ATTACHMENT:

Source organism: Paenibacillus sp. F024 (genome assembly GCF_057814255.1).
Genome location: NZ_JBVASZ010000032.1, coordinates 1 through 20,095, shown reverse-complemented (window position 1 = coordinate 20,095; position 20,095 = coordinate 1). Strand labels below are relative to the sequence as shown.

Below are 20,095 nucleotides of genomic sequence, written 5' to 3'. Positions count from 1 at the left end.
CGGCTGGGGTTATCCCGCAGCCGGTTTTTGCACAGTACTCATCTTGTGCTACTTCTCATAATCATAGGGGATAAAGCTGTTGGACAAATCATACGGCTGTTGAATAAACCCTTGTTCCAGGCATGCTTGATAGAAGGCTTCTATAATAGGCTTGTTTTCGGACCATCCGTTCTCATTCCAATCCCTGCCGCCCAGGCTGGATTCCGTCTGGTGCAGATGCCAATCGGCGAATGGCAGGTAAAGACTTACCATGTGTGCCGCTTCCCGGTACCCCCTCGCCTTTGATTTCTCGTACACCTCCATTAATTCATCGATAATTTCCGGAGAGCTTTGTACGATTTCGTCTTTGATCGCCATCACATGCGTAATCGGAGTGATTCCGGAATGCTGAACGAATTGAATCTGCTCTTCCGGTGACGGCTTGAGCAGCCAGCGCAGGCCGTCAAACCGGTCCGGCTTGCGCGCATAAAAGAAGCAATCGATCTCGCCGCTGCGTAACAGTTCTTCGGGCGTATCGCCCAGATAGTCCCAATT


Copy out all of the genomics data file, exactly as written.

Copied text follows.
Source organism: Paenibacillus sp. F024 (genome assembly GCF_057814255.1).
Genome location: NZ_JBVASZ010000032.1, coordinates 1 through 20,095, shown reverse-complemented (window position 1 = coordinate 20,095; position 20,095 = coordinate 1). Strand labels below are relative to the sequence as shown.

Below are 20,095 nucleotides of genomic sequence, written 5' to 3'. Positions count from 1 at the left end.
CGGCTGGGGTTATCCCGCAGCCGGTTTTTGCACAGTACTCATCTTGTGCTACTTCTCATAATCATAGGGGATAAAGCTGTTGGACAAATCATACGGCTGTTGAATAAACCCTTGTTCCAGGCATGCTTGATAGAAGGCTTCTATAATAGGCTTGTTTTCGGACCATCCGTTCTCATTCCAATCCCTGCCGCCCAGGCTGGATTCCGTCTGGTGCAGATGCCAATCGGCGAATGGCAGGTAAAGACTTACCATGTGTGCCGCTTCCCGGTACCCCCTCGCCTTTGATTTCTCGTACACCTCCATTAATTCATCGATAATTTCCGGAGAGCTTTGTACGATTTCGTCTTTGATCGCCATCACATGCGTAATCGGAGTGATTCCGGAATGCTGAACGAATTGAATCTGCTCTTCCGGTGACGGCTTGAGCAGCCAGCGCAGGCCGTCAAACCGGTCCGGCTTGCGCGCATAAAAGAAGCAATCGATCTCGCCGCTGCGTAACAGTTCTTCGGGCGTATCGCCCAGATAGTCCCAATT